The other flour I tried was Wheat Montana's Prairie Gold.  A local grocery has a display set up featuring both the Bronze Chief (a red variety) and the Prairie Gold variety grains.  Each bin of grain feeds into an individual grinder, which I think are impact types.  Just push a button and it drops freshly milled flour into a plastic bag.  It's a bit pricey at 79 cents per pound (which is quite a bit higher than the already-ground and bagged flour of the same brand sitting on the shelf).  Still, I got a couple of pounds of each, partly to play with freshly ground flour and partly to see how the gold variety tastes in comparison to the red varieties with which I'm already familiar.  I used a honey whole wheat recipe that I have used for many years so that I could gauge the behavior of the Prairie Gold against past experience.  The dough mixed easily, but seemed somewhat wetter (because the fresh flour wasn't as dry as the prepackaged stuff, maybe?).  The dough also handled well, becoming very smooth after 8 to 10 minutes of kneading.  It was much tackier than I usually see with this recipe, although it wasn't at all gloopy.  The bulk fermentation easily doubled but although the last rise in the pans was quite a bit slower and seemed to run out of gas before redoubling.  There was very little change in volume while baking.  The crust of the finished loaves is perhaps a little lighter in color than loaves made with red wheat but the crumb is markedly lighter.  It isn't as white as a white loaf, but it isn't dark either; more of a sand color.  Since the flour grind was relatively fine, the crumb is free of any grittiness and fairly close-textured.  The flavor is, well, like whole wheat, but less so.  There is no bitterness or "grassy" flavor that some find objectionable in whole wheat breads.  Some writers have described the flavor as insipid, but I don't think that is accurate.  I think it is more that people are gauging the gold or white varieties' flavor against the flavor profile of the red wheats, which have more tannins.  That's not unlike comparing a white wine to a red wine and complaining that the flavor isn't as robust.  I'm certainly willing to use it in my bread, particularly if I know that the people eating it aren't fond of the flavor of the red wheat.  For myself, I'm happy to continue using the red wheat flours since I like that flavor.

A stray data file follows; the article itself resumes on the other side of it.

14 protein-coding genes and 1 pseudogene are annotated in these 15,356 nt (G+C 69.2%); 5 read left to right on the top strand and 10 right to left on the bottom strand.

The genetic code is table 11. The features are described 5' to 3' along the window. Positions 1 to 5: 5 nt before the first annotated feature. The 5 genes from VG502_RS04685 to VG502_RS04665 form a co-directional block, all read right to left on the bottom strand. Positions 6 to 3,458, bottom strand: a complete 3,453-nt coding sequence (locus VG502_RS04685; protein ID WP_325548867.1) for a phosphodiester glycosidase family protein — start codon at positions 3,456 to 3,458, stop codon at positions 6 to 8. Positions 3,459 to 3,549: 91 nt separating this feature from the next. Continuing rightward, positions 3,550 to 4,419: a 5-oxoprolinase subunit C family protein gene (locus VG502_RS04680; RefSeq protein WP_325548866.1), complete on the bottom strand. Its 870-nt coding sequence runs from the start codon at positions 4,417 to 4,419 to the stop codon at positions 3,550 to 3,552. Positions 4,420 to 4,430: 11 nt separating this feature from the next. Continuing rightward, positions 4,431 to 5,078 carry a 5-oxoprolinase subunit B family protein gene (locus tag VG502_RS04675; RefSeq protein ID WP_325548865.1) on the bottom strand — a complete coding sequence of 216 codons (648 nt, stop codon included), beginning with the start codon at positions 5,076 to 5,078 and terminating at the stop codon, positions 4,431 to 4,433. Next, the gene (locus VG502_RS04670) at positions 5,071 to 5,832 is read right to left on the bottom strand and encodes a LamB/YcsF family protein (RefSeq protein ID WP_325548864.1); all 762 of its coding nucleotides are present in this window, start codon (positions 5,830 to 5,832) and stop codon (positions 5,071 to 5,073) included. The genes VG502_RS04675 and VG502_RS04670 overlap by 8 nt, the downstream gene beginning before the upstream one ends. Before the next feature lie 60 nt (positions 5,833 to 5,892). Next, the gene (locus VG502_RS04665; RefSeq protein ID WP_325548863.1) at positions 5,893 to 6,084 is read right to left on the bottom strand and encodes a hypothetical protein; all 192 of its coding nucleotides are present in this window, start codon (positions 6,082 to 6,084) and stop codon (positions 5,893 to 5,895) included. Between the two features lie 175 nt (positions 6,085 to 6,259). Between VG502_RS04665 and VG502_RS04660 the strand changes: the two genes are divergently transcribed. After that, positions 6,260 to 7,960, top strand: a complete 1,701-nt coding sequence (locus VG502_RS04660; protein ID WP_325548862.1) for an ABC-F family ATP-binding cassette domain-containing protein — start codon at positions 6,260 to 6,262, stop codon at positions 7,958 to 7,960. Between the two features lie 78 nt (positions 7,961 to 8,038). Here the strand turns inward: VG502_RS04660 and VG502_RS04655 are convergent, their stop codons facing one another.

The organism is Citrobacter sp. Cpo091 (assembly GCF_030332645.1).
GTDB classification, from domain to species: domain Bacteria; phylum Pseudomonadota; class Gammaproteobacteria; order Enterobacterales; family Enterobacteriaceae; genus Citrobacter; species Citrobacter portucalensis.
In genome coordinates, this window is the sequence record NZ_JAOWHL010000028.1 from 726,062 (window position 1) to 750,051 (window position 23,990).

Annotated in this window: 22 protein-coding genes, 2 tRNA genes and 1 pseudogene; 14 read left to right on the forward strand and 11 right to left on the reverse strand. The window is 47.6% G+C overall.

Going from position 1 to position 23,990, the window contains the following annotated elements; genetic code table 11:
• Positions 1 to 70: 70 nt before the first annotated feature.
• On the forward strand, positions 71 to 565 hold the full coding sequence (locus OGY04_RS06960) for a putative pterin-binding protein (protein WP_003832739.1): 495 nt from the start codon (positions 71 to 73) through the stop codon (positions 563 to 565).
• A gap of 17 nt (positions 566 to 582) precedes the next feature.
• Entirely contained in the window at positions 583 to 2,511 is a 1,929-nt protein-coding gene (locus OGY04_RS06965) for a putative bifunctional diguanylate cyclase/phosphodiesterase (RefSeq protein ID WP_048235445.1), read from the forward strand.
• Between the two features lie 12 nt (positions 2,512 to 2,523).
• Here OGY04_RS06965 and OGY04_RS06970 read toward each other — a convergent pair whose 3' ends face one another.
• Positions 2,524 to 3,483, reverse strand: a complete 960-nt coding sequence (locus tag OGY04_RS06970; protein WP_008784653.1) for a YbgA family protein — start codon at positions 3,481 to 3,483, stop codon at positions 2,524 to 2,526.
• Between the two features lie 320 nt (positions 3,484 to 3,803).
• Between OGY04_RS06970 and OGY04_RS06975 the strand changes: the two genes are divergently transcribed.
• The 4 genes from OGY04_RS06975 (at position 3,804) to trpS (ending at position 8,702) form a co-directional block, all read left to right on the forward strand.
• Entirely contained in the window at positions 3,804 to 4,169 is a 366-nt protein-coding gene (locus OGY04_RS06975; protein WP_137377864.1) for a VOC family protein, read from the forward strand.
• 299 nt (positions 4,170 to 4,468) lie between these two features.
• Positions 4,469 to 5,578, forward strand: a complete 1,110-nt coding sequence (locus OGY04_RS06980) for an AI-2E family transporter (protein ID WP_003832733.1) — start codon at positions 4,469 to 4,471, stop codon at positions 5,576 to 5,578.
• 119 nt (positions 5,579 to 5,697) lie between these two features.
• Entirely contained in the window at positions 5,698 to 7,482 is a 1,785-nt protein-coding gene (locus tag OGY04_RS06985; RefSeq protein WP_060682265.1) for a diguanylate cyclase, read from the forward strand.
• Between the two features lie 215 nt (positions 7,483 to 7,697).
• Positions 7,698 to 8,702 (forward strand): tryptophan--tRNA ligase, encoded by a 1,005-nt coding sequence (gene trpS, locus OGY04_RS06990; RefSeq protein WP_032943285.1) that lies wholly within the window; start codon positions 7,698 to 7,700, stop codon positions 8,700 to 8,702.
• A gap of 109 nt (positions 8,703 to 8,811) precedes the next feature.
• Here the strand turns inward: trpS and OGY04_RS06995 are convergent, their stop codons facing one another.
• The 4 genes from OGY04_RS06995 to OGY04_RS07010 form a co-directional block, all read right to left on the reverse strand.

PMcCool

Susanmarie's picture
Susanmarie

gf

Here are the NKB and the hearth breads I mentioned earlier:

NKB crumb

Hrth

Any feedback would be greatly appreciated!  The NKB is the original recipe except for the pan, and the Hearth has 4 c. flour and 2 c. water, as opposed to the 5:2 I usually use.  I'm not sure if the holes are about what I can expect using this and AP flour or not...  I guess the holes on the Hearth are a little bigger than with the 5 cups...I said earlier they are not much different. 

Susanmarie's picture
Susanmarie

today's yield

If this works, you will see a photo of the previously mentioned breads I tried today...

jonty's picture
jonty

Hi to all at this great website

My name is Jonty, and I am a college student too enamored with baking to waste time on my first ever blog on some other topic (ie: indie music, saving the world, angsty stuff).

To introduce myself to anyone who will read this (even if it is only ever me), I got into bread baking (I've been doing other types of baking with chemical leaveners for a while) from watching/reading a great anime/manga called Yakitate! Japan (of which I've found a couple of mentions on this site). I was inspired and eventually decided to give yeasted breads a try.

The first bread I ever tried was actually Erithid's Microwave Bread recipe that was inspired from Yakitate, and it turned out nicely (I'm still planning on trying to give it some filling in the future).

Then, I made the leap and made the Lesson 2 Bread, skipping Lesson 1 because I wanted a sandwich bread (of course, I ended up just eating the bread and not making any sandwiches. Such is life).

After, I made an even bigger jump and decided to try Bagels, using some freshly-bought KA Bread Flour. I made only a half-batch because of my tiny little cookie sheet. I ended up with three pretty good cinnamon-brown sugar bagels (though I think they could have used a bit more of each flavor addition) and three okay garlic-sesame bagels (I now know that bagels should probably be topped with already roasted garlic and not raw after having consumed a couple of fairly sour bagels). This will definitely be in my future again.